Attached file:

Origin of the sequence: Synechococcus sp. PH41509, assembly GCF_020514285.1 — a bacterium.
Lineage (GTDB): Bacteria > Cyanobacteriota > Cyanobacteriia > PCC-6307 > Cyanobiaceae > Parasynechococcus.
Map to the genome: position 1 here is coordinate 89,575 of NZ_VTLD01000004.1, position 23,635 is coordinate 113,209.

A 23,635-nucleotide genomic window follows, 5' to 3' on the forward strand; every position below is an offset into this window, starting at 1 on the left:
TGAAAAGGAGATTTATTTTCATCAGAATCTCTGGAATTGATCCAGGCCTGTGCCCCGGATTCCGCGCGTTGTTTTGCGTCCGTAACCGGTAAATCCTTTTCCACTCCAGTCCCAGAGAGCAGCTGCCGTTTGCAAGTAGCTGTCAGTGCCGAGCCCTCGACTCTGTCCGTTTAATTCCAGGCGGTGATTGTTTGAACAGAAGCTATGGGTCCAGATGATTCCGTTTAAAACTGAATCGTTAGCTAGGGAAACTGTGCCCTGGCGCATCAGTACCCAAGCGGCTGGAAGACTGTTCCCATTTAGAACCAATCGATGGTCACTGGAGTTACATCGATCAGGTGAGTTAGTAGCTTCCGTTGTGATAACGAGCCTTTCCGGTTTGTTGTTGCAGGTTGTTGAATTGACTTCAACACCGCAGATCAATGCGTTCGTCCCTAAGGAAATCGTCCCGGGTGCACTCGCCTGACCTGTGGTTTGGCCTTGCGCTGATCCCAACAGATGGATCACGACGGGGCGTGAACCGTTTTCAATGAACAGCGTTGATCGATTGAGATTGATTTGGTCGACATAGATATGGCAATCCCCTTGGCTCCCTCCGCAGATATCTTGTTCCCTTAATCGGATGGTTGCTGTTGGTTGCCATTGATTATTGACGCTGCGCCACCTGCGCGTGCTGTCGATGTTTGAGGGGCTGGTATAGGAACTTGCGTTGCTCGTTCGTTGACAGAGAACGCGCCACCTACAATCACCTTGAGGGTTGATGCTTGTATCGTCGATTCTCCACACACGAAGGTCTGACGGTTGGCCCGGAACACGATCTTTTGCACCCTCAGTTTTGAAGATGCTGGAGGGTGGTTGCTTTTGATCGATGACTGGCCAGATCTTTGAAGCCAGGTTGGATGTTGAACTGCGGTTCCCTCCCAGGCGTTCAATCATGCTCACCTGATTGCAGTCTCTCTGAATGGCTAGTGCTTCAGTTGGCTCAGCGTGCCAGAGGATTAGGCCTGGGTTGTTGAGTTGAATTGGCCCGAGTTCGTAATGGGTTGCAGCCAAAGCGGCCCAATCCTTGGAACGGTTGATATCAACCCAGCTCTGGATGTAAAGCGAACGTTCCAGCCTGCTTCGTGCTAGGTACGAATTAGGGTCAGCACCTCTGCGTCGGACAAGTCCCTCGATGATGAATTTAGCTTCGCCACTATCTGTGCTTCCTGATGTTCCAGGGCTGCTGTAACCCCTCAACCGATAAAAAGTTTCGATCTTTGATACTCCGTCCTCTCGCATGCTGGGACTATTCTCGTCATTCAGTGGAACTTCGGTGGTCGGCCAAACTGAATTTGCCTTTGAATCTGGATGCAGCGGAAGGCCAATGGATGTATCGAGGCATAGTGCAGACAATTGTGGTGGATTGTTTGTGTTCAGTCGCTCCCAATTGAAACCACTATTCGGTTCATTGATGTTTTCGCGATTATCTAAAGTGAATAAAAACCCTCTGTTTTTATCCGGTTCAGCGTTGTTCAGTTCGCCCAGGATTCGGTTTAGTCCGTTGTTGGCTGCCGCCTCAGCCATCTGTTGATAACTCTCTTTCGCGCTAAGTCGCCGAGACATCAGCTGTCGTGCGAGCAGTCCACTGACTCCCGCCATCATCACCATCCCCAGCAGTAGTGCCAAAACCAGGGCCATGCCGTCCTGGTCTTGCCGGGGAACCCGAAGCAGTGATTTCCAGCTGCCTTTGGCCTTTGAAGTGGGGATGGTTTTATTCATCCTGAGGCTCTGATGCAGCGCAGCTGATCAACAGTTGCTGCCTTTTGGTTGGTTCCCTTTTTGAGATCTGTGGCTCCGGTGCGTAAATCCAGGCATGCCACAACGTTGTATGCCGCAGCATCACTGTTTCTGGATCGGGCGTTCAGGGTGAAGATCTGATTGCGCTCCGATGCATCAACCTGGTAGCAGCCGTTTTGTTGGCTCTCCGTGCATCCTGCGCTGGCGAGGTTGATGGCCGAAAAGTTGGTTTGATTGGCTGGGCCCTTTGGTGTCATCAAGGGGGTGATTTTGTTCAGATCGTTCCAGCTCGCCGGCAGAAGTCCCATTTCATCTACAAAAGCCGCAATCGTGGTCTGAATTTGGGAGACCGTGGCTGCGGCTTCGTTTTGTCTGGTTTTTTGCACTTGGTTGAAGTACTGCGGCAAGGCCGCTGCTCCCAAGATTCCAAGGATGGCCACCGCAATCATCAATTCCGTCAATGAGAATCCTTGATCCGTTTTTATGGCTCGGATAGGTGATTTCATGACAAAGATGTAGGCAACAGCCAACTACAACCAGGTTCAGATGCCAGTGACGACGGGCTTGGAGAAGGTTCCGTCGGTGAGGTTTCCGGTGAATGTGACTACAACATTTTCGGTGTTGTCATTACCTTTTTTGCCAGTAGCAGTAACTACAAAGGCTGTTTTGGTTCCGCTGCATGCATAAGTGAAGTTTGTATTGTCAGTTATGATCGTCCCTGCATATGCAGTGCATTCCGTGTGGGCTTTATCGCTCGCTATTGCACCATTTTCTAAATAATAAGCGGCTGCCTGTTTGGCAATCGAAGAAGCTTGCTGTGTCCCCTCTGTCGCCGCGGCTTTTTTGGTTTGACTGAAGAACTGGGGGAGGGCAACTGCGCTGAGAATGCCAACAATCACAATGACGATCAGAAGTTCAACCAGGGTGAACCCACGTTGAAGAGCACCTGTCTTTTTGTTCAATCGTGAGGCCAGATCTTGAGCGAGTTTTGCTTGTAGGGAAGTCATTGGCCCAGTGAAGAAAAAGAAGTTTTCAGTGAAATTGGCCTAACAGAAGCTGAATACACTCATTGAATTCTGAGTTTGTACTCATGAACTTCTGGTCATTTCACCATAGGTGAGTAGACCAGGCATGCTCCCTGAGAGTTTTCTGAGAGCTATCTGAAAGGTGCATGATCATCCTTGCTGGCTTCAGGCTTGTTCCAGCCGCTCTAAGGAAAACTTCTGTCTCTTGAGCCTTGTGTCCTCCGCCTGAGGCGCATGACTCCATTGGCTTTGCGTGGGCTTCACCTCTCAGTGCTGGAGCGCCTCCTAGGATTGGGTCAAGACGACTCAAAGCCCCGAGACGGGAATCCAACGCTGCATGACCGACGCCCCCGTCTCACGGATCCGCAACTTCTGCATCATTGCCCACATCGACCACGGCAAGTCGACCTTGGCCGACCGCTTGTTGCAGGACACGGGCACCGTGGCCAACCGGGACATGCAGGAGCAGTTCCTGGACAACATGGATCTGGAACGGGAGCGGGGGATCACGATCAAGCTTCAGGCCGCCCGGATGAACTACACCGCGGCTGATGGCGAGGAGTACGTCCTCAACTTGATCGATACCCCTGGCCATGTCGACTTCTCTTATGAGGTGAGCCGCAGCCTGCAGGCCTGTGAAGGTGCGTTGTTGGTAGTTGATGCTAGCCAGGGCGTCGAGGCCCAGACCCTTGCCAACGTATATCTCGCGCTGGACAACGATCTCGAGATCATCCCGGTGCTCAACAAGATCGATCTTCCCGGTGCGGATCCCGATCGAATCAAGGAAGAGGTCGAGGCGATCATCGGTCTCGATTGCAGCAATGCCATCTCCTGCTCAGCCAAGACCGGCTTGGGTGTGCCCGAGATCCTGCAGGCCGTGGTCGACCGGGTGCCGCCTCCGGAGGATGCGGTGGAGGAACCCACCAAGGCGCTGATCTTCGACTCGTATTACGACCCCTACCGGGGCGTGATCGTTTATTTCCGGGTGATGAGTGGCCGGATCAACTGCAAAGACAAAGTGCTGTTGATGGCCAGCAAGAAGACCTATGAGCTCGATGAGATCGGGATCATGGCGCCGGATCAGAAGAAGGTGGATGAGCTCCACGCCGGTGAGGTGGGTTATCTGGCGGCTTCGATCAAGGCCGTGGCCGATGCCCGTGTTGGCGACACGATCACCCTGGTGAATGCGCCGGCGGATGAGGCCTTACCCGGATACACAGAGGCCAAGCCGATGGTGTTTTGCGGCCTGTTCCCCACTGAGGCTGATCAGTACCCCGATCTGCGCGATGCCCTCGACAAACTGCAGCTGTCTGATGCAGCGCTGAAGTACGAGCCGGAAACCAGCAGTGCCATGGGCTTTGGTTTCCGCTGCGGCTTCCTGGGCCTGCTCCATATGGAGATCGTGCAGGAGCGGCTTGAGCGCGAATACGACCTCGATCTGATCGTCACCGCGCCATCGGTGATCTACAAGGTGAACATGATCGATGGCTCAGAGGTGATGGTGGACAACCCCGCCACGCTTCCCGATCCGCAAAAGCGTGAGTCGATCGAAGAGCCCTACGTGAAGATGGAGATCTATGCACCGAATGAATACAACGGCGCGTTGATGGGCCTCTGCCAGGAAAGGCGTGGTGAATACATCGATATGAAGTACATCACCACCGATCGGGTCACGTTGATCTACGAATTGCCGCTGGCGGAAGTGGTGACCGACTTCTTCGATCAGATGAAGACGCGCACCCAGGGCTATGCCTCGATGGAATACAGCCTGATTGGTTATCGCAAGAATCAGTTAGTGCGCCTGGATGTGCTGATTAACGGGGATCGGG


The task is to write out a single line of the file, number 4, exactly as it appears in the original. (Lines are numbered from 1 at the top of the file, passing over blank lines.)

A 23,635-nucleotide genomic window follows, 5' to 3' on the forward strand; every position below is an offset into this window, starting at 1 on the left: